40

The rule of 5 states that if a class has a user-declared destructor, copy constructor, copy assignment constructor, move constructor, or move assignment constructor, then it must have the other 4.

But today it dawned on me: when do you ever need a user-defined destructor, copy constructor, copy assignment constructor, move constructor, or move assignment constructor?

In my understanding, implicit constructors / destructors work just fine for aggregate data structures. However, classes which manage a resource need user-defined constructors / destructors.

However, can't all resource managing classes be converted into an aggregate data structure using a smart pointer?

Example:

// RAII Class which allocates memory on the heap.
class ResourceManager {
    Resource* resource;
    ResourceManager() {resource = new Resource;}
    // In this class you need all the destructors/ copy ctor/ move ctor etc...
    // I haven't written them as they are trivial to implement
};

vs

class ResourceManager {
    std::unique_ptr<Resource> resource;
};

Now example 2 behaves exactly the same as example 1, but all the implicit constructors work.

Of course, you can't copy ResourceManager, but if you want a different behavior, you can use a different smart pointer.

The point is that you don't need user-defined constructors when smart pointers already have those so implicit constructors work.

The only reason I would see to have user-defined constructors would be when:

  1. you can't use smart pointers in some low-level code (I highly doubt this is ever the case).

  2. you are implementing the smart pointers themselves.

However, in normal code I don't see any reason to use user-defined constructors.

Am I missing something here?

19
  • 3
    @Peter That is my point. Why can't you always delegate moving / copying to a smart pointer? – SomeProgrammer Dec 26 '20 at 10:35
  • 2
    What if you're writing your own smart pointer? – HolyBlackCat Dec 26 '20 at 10:40
  • 6
    This is called "the rule of zero". – Galik Dec 26 '20 at 10:41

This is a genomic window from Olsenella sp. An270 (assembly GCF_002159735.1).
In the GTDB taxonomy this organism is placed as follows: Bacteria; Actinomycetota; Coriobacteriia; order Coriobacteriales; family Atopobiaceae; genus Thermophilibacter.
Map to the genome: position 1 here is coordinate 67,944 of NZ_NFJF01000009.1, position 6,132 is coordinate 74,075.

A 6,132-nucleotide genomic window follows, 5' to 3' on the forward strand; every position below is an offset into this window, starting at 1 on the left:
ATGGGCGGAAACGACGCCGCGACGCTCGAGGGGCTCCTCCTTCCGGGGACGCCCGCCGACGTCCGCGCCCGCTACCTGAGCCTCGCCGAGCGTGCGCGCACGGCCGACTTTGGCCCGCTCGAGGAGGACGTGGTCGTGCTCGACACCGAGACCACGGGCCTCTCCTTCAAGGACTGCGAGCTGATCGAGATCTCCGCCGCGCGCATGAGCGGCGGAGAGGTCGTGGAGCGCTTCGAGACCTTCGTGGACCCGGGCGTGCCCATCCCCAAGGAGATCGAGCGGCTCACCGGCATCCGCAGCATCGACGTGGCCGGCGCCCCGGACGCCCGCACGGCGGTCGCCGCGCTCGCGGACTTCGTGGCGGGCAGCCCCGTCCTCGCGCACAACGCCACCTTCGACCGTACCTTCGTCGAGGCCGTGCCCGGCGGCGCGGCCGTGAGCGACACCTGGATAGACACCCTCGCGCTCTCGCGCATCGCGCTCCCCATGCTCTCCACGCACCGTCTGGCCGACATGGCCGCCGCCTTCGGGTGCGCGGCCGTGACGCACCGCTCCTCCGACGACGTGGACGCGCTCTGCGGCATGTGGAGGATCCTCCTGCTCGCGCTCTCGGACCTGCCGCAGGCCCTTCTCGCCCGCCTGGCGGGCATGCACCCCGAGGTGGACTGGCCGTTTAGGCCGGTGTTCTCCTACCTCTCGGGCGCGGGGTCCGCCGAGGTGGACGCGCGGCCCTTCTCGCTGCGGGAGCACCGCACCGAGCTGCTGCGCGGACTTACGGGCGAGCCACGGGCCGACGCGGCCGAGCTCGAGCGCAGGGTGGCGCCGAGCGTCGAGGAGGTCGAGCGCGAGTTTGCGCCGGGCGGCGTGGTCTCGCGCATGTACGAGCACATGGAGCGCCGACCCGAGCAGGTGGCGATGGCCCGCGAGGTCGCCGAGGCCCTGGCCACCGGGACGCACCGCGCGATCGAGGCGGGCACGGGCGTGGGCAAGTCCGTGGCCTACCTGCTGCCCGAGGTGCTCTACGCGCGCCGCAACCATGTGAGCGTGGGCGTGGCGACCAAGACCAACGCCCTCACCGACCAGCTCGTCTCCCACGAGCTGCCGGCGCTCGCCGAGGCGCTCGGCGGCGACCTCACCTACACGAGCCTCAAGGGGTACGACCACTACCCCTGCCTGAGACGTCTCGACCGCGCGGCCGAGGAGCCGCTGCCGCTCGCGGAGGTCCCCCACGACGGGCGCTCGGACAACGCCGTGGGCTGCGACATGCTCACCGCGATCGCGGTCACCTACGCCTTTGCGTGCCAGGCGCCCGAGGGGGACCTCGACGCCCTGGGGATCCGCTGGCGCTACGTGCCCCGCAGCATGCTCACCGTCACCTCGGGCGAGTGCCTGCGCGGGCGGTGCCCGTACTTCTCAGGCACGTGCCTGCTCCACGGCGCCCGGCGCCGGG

• 4
    Anything that has unusual acquire/release semantics. – Galik Dec 26 '20 at 10:47
  • 4
    Your example is simply a bit contrived to make the point. But it's not a good one. Say your constructor creates a new table in a database, which the destructor needs to finalize. How would you avoid this with a smart pointer? – Tasos Papastylianou Dec 26 '20 at 10:54
62

The full name of the rule is the rule of 3/5/0.

It doesn't say "always provide all five". It says that you have to either provide the three, the five, or none of them.

Indeed, more often than not the smartest move is to not provide any of the five. But you can't do that if you're writing your own container, smart pointer, or a RAII wrapper around some resource.

5
  • 2
    Event this version of the rule isn't one that should always be followed. There are exceptions. – eerorika Dec 26 '20 at 11:09
  • @eerorika Curious, what are the exceptions? I don't think I've seen any. – HolyBlackCat Dec 26 '20 at 11:19
  • 11
    Let's say you need to have a pointer that points to a member. If you copy the object, you need to update this pointer. Thus, you need a custom (or deleted) copy constructor and assignment operator. You don't need a destructor. – eerorika Dec 26 '20 at 11:58
  • @HolyBlackCat, I've got a class that's a C++ wrapper around a SQLite database connection. It's got a destructor (so the connection is closed when the object is destroyed), but correct functioning requires that the connection object is unique: it's an error to call a copy constructor, assignment operator, or anything else that would create a second object wrapping the same connection. – Mark Dec 28 '20 at 1:39
  • 4
    @Mark This requires =deleteing copy operations, which IMO counts as providing them for the purposes of the rule of 3. – HolyBlackCat Dec 28 '20 at 5:21
17

However, in normal code I don't see any reason to use user-defined constructors.

User provided constructor allows also to maintain some invariant, so orthogonal with rule of 5.

As for example a

struct clampInt
{
    int min;
    int max;
    int value;
};

doesn't ensure that min < max. So encapsulate data might provide this guaranty. aggregate doesn't fit for all cases.

when do you ever need a user-defined destructor, copy constructor, copy assignment constructor, move constructor, or move assignment constructor?

Now about rule of 5/3/0.

Indeed rule of 0 should be preferred.

Available smart-pointers (I include container) are for pointers, collections or Lockables. But resources are not necessary pointers (might be handle hidden in an int, internal hidden static variables (XXX_Init()/XXX_Close())), or might requires more advanced treatment (as for database, an auto commit at end of scope or rollback in case of exceptions) so you have to write your own RAII object.

You might also want to write RAII object which doesn't really own resource, as a TimerLogger for example (write elapsed time used by a "scope").

Another moment when you generally have to write destructor is for abstract class, as you need virtual destructor (and possible polymorphic copy is done by a virtual clone).

1
  • 1
    Thank you for clarifying that resource management != pointer. It never occurred to me that you could use an int for resource management... Now I see why RAII is needed in this case. – SomeProgrammer Dec 26 '20 at 11:10